Who can help loving butterflies? They are nothing less than flying flowers. Would you believe that there are more than 400 species in Texas? Even most non-gardeners love to see butterflies. Many know about the magical transformation from a homely caterpillar to a striking butterfly, but many aren’t aware of the dependency of each butterfly to specific host plants. Butterfly gardens have become immensely popular around the country in recent years. Many of us plant nectar plants for butterflies so we can watch them in our gardens. But it’s just as important to either grow host plants for their larvae or preserve wild spaces in nature for plants to grow naturally for them to munch on.

If you want to attract the most butterflies possible to your garden, consider planting verbena, lantana, vitex, butterfly bush, butterfly weed, liatris, zinnias, pentas, purple cone flower, asters, azaleas or phlox. Here are a just few of my favorite butterflies.

Buckeye: This smallish brown butterfly has big showy blue eyeballs or “buckeyes” on his wings. The black spiny larvae are partial to the snapdragon family and feed on false foxglove (Agalinas) in my pocket prairie.

Giant Swallowtail: This is the biggest of our butterflies and is black with a big yellow “smile” across its wings. The larvae (which look like bird droppings) of this behemoth feed exclusively on members of the citrus family. Although they will feed on cultivated citrus, in the wild they rely on Hercules club (Zanthoxylum) and wafer ash (Ptelea).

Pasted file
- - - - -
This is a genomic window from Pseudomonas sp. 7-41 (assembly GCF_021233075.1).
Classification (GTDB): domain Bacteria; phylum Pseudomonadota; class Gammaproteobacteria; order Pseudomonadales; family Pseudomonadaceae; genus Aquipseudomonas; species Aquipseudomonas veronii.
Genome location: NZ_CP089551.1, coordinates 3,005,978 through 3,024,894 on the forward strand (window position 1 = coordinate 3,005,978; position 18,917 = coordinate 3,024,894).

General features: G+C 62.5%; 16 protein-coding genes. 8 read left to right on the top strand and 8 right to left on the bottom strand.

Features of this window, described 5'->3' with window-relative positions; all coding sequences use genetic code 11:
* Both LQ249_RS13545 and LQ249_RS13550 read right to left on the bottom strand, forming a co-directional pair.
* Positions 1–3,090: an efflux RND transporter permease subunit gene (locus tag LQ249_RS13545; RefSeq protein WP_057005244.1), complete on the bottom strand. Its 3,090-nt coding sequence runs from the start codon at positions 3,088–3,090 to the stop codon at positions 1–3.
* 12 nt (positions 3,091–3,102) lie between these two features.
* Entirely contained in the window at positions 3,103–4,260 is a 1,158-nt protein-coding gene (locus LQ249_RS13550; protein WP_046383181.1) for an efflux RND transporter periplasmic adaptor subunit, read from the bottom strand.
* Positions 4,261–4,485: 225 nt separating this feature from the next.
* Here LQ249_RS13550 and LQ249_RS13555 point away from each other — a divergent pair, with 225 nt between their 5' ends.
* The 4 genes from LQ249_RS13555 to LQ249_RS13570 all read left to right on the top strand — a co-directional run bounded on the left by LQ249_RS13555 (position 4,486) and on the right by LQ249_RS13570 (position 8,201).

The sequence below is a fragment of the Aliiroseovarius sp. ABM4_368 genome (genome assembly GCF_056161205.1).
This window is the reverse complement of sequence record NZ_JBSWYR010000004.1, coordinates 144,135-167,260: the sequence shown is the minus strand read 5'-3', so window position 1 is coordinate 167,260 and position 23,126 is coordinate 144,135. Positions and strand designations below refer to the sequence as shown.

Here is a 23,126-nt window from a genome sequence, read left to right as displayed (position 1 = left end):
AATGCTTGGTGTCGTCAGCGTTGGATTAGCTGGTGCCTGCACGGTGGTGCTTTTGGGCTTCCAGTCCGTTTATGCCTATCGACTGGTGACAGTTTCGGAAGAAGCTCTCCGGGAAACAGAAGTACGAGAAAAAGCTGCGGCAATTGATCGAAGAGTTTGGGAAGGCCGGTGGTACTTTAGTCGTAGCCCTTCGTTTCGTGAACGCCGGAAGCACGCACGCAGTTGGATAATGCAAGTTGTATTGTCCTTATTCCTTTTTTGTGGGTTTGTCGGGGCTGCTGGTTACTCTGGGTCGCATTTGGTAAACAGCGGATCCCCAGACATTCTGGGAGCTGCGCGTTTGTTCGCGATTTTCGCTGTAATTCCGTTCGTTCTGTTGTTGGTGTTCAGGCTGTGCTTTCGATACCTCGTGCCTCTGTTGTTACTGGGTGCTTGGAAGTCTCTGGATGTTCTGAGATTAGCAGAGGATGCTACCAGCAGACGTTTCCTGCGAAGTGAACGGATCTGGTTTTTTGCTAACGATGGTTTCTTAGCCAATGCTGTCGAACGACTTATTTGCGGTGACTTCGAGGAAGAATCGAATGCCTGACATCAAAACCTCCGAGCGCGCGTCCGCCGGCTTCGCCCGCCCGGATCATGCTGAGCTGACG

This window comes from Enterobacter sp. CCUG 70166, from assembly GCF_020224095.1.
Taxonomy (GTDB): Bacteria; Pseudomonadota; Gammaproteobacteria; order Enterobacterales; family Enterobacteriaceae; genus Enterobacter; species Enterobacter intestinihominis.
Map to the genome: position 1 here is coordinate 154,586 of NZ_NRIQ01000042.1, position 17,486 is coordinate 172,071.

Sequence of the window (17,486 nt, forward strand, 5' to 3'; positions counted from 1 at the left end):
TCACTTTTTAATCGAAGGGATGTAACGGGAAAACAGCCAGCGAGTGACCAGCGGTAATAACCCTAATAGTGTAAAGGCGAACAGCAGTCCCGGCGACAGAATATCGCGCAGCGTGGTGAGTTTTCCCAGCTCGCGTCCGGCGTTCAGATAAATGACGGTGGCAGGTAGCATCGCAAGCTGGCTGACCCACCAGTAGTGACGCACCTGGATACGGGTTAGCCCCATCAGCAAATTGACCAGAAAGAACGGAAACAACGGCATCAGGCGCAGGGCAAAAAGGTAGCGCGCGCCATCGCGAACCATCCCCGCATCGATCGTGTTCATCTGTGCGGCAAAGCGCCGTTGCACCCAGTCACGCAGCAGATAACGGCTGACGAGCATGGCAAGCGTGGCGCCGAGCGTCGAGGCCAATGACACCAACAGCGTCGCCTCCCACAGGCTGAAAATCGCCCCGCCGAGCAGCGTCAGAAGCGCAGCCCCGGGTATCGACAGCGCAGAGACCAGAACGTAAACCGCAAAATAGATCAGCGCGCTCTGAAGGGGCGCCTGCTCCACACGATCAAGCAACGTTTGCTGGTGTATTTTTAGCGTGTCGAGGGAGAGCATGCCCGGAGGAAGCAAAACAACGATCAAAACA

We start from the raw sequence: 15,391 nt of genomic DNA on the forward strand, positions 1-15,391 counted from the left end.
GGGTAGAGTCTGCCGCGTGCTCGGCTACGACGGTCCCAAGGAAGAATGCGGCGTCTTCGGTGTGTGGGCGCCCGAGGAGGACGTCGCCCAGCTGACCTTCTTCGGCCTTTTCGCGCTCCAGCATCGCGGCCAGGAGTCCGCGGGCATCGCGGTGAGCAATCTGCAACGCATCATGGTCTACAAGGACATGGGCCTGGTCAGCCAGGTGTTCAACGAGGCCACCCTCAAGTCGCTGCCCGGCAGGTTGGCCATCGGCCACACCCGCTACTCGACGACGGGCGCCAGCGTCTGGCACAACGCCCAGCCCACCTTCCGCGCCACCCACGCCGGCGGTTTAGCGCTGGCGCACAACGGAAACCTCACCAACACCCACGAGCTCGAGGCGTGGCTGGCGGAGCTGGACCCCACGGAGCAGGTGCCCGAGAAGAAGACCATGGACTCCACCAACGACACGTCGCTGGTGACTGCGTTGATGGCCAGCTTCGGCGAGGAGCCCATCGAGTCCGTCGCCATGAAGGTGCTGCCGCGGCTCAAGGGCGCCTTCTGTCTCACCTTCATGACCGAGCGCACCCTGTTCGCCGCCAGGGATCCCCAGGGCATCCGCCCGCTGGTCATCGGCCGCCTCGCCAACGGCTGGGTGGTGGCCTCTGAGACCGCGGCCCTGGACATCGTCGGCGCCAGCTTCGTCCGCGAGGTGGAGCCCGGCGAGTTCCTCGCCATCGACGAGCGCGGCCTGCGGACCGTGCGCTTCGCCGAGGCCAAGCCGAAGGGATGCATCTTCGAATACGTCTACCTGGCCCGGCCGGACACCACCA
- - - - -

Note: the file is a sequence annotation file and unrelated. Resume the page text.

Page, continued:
Goatweed Leafwing: This amazing little guy looks like a dead leaf on the back side of the wings but boasts bright orange on top. It hosts on the lowly goatweed (Croton).

Gulf Fritillary: Everybody should plant a passion vine in their yard so they can follow the complete lifecycle of this tropical orange butterfly. You’ll get to watch them lay eggs, hatch, munch, mature, form chrysalids and hatch all before your very eyes. It’s generally a non-stop show from summer until frost.

Monarch: Everybody loves the beautiful monarch, our Texas state insect. Even most kids recognize it. Monarchs are reliant on different species of milkweed (Asclepias) for their caterpillars so make sure and keep plenty around.

Sulfur: I associate bright yellow sulfur butterflies with Turk’s cap (Malvaviscus) and red spider lilies (Lycoris) as they never seem to be without them when they are in bloom. Sulfur butterfly larvae feed on members of the pea family (Fabaceae).

Tiger Swallowtail: This black and yellow striped beauty is my second favorite butterfly. Tiger swallowtail larvae feed on ash trees (Fraxinus), black cherry (Prunus serotina) and many others.

Zebra Swallowtail: My favorite butterfly in the world is the delicate zebra swallowtail. It only occurs in East Texas and portions of the U.S where pawpaws (Asimina) are native. Like the gulf fritillary, the zebra swallowtail is also a tropical butterfly that is forever linked with an ancient tropical genus of plants left over from a warmer, milder past.

Greg Grant is the Smith County horticulturist for the Texas A&M AgriLife Extension Service. He is co-author of “Heirloom Gardening in the South” and “The Rose Rustlers.” You can read his “Greg’s Ramblings” blog at arborgate.com, his “In Greg’s Garden” in each issue of Texas Gardener magazine (texasgardener.com), or follow him on Facebook at “Greg Grant Gardens.” More research-based gardening information from the Texas A&M AgriLife Extension Service can be found at aggie-horticulture.tamu.edu and plantanswers.com.

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